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FedEx Profit Takes $300 Million Hit After Malware Attack

The malware attack that hit international delivery services company TNT Express in June had a negative impact of roughly $300 million on FedEx’s profit in the latest quarter.

TNT Express, which FedEx acquired last year for $4.8 billion, was one of several major companies whose systems were infected with NotPetya malware (also known as Nyetya, PetrWrap, exPetr, GoldenEye, and Diskcoder.C) in late June.

The company reported a few weeks after the attack that the incident had a significant impact on its operations and communications. FedEx admitted at the time that it was possible TNT would not be able to fully restore all affected systems and recover all the critical business data encrypted by NotPetya.

“The worldwide operations of TNT Express were significantly affected during the first quarter by the June 27 NotPetya cyberattack. Most TNT Express services resumed during the quarter and substantially all TNT Express critical operational systems have been restored. However, TNT Express volume, revenue and profit still remain below previous levels,” the company said on Tuesday.

“Operating results declined due to an estimated $300 million impact from the cyberattack, which was partially offset by the benefits from revenue growth, lower incentive compensation accruals and ongoing cost management initiatives,” it added.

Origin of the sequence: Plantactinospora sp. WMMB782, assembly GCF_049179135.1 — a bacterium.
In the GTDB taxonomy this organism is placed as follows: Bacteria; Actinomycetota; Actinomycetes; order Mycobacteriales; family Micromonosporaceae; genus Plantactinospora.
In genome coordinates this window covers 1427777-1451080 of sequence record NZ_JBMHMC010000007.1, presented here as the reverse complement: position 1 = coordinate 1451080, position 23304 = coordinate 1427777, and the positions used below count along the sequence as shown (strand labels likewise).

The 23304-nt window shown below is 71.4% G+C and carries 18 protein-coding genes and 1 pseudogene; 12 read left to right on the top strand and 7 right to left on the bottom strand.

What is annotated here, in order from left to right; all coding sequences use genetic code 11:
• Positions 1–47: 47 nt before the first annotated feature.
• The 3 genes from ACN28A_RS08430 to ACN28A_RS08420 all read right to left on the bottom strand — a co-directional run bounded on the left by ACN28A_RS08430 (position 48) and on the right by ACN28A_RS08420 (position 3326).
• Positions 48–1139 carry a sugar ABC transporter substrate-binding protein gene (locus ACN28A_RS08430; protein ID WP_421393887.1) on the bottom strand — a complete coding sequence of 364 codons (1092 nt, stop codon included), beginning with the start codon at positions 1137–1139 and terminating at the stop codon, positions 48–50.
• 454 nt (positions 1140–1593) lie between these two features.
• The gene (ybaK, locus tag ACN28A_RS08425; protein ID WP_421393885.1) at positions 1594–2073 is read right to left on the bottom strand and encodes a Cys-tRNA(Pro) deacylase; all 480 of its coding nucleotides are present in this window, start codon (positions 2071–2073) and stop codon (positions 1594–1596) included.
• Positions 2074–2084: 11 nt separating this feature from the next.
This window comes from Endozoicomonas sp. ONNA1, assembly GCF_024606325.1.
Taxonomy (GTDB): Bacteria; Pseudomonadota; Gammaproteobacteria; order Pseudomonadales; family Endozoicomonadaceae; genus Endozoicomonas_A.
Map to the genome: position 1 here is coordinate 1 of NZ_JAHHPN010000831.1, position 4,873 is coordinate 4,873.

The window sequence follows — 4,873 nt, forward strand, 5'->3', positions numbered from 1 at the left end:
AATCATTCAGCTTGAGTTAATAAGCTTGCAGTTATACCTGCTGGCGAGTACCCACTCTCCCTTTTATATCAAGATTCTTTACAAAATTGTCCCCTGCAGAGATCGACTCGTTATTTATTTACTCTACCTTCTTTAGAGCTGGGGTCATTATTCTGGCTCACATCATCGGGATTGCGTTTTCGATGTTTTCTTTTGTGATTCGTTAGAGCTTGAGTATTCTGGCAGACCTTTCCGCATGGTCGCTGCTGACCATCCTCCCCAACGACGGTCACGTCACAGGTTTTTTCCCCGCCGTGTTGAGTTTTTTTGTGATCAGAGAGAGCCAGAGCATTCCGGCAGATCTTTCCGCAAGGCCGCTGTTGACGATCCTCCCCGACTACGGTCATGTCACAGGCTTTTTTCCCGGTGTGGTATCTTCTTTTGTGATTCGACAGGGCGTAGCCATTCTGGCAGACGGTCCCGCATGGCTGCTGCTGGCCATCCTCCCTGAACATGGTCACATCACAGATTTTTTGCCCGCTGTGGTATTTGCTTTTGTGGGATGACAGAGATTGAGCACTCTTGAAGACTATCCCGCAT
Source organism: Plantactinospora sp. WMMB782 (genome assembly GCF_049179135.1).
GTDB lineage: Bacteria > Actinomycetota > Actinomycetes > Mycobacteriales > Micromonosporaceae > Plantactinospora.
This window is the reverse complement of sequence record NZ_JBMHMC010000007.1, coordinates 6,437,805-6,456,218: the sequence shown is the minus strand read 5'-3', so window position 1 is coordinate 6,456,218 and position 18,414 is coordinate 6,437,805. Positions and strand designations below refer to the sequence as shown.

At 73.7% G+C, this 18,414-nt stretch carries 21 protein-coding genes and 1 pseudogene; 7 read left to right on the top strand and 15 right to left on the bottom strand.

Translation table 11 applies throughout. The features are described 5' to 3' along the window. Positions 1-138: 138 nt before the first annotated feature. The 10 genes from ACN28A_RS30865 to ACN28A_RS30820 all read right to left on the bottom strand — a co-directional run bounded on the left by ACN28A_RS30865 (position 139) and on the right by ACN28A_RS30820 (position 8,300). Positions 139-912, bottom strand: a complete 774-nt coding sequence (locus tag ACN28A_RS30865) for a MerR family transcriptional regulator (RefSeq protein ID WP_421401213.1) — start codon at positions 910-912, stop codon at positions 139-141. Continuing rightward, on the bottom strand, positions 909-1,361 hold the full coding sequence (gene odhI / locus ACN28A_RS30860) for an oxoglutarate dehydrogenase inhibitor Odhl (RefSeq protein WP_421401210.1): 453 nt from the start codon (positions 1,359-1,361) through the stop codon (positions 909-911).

Hurricane Harvey, a category 4 hurricane that hit Texas in late August, also had a negative impact on the company’s earnings in the latest quarter.

FedEx reported earnings of $2.19 per diluted share compared to $2.65 per diluted share one year ago. The company reported a revenue of $15.3 billion and reaffirmed its commitment to improve the operating income of its largest business, FedEx Express, by $1.2 billion to $1.5 billion by 2020 compared to fiscal 2017.

FedEx is not the only company whose bottom line was impacted by NotPetya, a piece of malware that initially appeared to be ransomware and later turned out to be a wiper.

Financial reports published in August by Danish shipping giant AP Moller-Maersk, British consumer goods company Reckitt Benckiser, voice and language solutions provider Nuance Communications, Mondelez International, and French construction giant Saint-Gobain reported losses of millions of dollars due to the cyberattack. The highest sum was announced at the time by Saint Gobain, which expected losses to rise to nearly $400 million.

Related: Industry Reactions to Destructive NotPetya Attacks

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Eduard Kovacs is a contributing editor at SecurityWeek. He worked as a high school IT teacher for two years before starting a career in journalism as Softpedia’s security news reporter. Eduard holds a bachelor’s degree in industrial informatics and a master’s degree in computer techniques applied in electrical engineering.